points(c(0.2,0.5,0.8),c(0.3,0.7,0.3), pch = 19)
text(x=c(0.1,0.9,0.5),c(0.3,0.3,0.8), labels = c("X","Y","Z"), cex=2)
text(0.5,0.1,"DEPENDS", cex=2)
```
### 6.4 Covariates independent of genetic variants in population samples
First, if a variable is not associated with the phenotype, then we have no reason to
include it in the model. So in what follows, we consider covariate $W$,
that is associated with phenotype $Y$, but is not associated with SNP $X$
at the population level, and hence is not a confounder, collider or mediator
at the population level.
Omission of such a covariate $W$ from a linear or logistic regression model cannot
create a false positive association between $X$ and $Y$ (although it can change the
effect size being estimated in logistic regression).
Thus we will have a choice to make between two valid models M and M', where the first
adjust for $W$ and the latter does not adjust for $W$
\begin{eqnarray*}
\textrm{Model M}&:&\qquad Y \sim \mu + W\gamma + X\beta, \\
\textrm{Model M'}&:&\qquad Y \sim \mu' + X\beta'.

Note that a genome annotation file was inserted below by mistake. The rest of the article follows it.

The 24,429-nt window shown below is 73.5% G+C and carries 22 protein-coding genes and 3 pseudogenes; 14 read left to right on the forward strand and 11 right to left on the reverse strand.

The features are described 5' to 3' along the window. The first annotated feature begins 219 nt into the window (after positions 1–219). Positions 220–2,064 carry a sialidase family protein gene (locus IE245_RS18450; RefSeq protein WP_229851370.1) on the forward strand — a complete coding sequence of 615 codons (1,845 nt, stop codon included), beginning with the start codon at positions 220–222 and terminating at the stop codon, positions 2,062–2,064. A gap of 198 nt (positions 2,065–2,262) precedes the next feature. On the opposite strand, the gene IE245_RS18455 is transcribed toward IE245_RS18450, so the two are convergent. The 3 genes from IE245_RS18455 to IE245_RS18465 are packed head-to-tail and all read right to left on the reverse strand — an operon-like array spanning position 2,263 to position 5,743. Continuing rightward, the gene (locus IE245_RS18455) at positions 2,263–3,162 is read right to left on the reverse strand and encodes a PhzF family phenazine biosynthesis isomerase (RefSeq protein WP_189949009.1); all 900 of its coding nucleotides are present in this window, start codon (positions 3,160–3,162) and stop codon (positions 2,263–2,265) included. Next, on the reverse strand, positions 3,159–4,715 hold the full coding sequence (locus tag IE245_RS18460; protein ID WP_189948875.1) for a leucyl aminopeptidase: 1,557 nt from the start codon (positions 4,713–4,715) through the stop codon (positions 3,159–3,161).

\end{eqnarray*}
We want to know how models M and M' differ
* in effect size estimates $\beta$ and $\beta'$
* in SEs of $\beta$ and $\beta'$
* in statistical power to detect non-zero genetic effects.
Note on notation:
we used $Z$ for covariates associated with $X$ and now we use $W$ for a covariate
independent of $X$.
**Ascertained case-control studies** will have their
own section below and this section 6.4. is about **random population samples**.
#### Explaining away noise in linear model
The main intuition about $X$-independent covariate $W$ is that it
explains away some of that variation of the (quantitative)
phenotype $Y$ that is not
associated with the SNP $X$. Thus, from $X$'s point of view,
the phenotypic variance explained by $W$ is random noise:
variation without any pattern that could be explained by $X$.
When we get rid of this noise,
the effect of $X$ on the remaining, noise-reduced,
variation of $Y$, can be more clearly seen.
Let's demonstrate this with an example of a GWAS on height ($Y$) where
sex ($W$) is a highly predictive covariate which is not associated with any